Carlsbad Caverns, NM
In June of 2013, I had the opportunity to explore Carlsbad Caverns National Park. Carlsbad Caverns is vast network of caves within the Guadalupe Mountains on the New Mexico and Texas border.
These large and deep caves are decorated with spectacular limestone columns, stalactites, and stalagmites.
Unlike most caves, which are formed by carbonic acid from surface sources, Carlsbad Cavern was dissolved mainly by sulfuric acid created by the oxidation of sulfides. This acid is uncommon in ground water except where hydrogen sulfide gas is available from deep sources or where iron sulfides, such as pyrite, are exposed to weathering.
The caverns are the hollowed-out remains of a fossilized reef from the Permian Age 250 million years ago. Once under a shallow inland sea, when the area was uplifted a few million years ago, rainwater seeped into cracks in the reef while hydrogen sulfide gas seeped up from vast underground oil and gas deposits. There the hydrogen sulfide reacts with oxygen at or near the water table and formed sulfuric acid, which readily dissolved the Permian limestone.
There are numerous varieties of speleothems that form in the Carlsbad Cavern environment, but carbonate dripstones and flowstones are the most common and voluminous, (pictured above). Dripstones include perhaps the two most well-known cave formations — stalactites and stalagmites. They form when water drips through the ceilings of caves, gradually building up into stalactites. Sometimes, the calcite water drips to the floor, creating stalagmites. When they fuse together, it is known as a column. Flowstones are formed in a similar process, but the water drips down walls or other structures in the cave, forming encrustations of calcite. While these are the most common, there are numerous other minerals and structures at Carlsbad Caverns, (pictured below).
The formations are usually calcite, but there are some other minerals that are found in Carlsbad. Where there’s sulfur in a cave, there’s gypsum. Large deposits of gypsum, a byproduct of sulfuric acid in contact with limestone, can be found in the hypogenic caves at Carlsbad Caverns.
There are numerous other formations throughout the park in shapes, sizes, and colors that give the caves an other-wordly quality — some examples include the self-descriptively named soda straws, curtains, popcorn, and cave pearls, (picture below). The image below shows fantastic formations that line the walls with some particularly good cave popcorn
Without a doubt, the Big Room is the attraction at Carlsbad Caverns National Park. Pictured below, despite being 300 m underground, this cave is anything but claustrophobic. In fact, this is largest cave room in North America with ceilings up to 100 m high!
Carlsbad Caverns consist of large, interconnected rooms with highly irregular patterns and profiles. Nearly all of these caves are inactive today after being abandoned by the water that formed them. The main chambers of the cave are broad, arched rooms and linear, fissure-like passages whose major trends are controlled by the prominent jointing of the Permian reef-limestone. In places, the rooms are bordered by intricate zones of sponge-work, where the original pores in the limestone have been enlarged by solution to form an interconnected maze of openings similar to that of Swiss cheese.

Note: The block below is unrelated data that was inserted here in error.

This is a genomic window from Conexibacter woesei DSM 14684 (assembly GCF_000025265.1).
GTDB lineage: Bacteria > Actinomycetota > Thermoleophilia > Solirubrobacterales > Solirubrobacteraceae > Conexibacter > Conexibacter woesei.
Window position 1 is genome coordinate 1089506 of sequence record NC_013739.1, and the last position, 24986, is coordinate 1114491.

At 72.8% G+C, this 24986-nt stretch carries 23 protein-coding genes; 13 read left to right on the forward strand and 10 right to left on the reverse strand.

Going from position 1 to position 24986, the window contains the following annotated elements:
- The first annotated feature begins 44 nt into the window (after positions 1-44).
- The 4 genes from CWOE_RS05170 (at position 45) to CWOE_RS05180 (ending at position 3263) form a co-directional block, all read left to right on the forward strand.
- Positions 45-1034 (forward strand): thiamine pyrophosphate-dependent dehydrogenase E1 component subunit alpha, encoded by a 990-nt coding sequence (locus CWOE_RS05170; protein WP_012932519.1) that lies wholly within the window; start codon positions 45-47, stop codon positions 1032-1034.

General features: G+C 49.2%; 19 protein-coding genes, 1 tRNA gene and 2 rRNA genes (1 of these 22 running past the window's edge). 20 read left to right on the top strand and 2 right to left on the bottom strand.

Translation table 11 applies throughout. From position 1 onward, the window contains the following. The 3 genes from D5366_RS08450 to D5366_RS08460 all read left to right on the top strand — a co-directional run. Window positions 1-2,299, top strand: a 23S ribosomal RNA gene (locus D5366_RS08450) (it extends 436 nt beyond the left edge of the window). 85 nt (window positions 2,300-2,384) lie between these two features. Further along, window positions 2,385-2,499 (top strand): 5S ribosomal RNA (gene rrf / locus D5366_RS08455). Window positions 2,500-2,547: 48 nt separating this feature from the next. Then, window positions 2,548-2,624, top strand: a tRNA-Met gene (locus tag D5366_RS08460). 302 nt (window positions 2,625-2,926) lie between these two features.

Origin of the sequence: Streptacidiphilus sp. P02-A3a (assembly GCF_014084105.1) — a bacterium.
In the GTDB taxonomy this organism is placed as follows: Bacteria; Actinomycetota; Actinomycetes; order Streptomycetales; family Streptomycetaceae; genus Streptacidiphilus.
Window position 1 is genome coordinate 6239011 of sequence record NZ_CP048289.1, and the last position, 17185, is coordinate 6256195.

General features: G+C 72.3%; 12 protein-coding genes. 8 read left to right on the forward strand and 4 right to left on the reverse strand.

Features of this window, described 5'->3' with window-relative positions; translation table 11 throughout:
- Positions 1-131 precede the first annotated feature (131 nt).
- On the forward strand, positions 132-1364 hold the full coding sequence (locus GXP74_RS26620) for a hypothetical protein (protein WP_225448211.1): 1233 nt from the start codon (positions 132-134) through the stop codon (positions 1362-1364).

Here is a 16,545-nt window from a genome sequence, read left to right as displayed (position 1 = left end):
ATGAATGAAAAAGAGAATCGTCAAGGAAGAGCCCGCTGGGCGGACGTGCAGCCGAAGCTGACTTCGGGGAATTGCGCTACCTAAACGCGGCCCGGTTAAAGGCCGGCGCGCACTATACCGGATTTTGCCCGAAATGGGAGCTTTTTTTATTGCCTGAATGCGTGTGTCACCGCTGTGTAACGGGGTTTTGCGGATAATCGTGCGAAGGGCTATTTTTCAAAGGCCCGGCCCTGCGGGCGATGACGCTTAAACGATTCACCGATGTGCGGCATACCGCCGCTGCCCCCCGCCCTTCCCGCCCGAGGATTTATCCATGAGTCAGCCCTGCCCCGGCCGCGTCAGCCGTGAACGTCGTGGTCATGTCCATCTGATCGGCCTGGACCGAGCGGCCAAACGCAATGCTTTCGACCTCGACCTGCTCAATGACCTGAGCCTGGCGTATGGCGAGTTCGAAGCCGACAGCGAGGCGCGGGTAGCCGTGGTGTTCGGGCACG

The rooms, fissures and sponge-work are the result of solution in the phreatic zone (below the water table). Vadose solution features are limited to a few minor rills and drip pockets.
In 1898, a 16 year old named Jim White discovered the cave when he was riding his horse through the Chihuahuan Desert and witnessed what looked like a black tornado spewing out of the ground. What turned out to be thousands of bats escaping the cave, led the teenage Jim right to a hole in the middle of the New Mexico desert. In his words “I found myself gazing into the biggest and blackest hole I had ever seen, out of which the bats seemed literally to boil” Naturally, Jim climbed right in.
Jim White “crept cat-like across a dozen dangerous ledges and past many tremendous openings” seeing amazing geological features such as stalactites and stalagmites, soda straws, flowstone, pools of water, rim-stone dams and a huge area known today as the Bat Cave. At one point Jim’s weak kerosene lamp ran out of fuel and he was plunged into darkness “as though a million tons of black wool descended upon me.” Luckily he had a refill and was able to make his way back out. But this was just the beginning for both Jim and the cave.
Jim White explored and led tour groups through the caverns, but his trips were not for the fainthearted—they began by lowering the visitors down 52 m in a bucket.
Nearby the Carlsbad Caverns, I visited a small corner of Guadalupe Mountains National Park. This fault-block range has spectacular exposures of an extensive Permian reef complex. After being buried for millions of years, these reef deposits are now exposed in Guadalupe Mountains National Park (in an uplifted block), in karstic features in Carlsbad Caverns National Park (in a down-faulted block), and to the south in the Glass Mountains and Apache Mountains.
Superbly exposed here is a portion of what is termed the “Permian Reef Complex,” which contains one of the largest fossil reefs in the world, the Capitan Reef.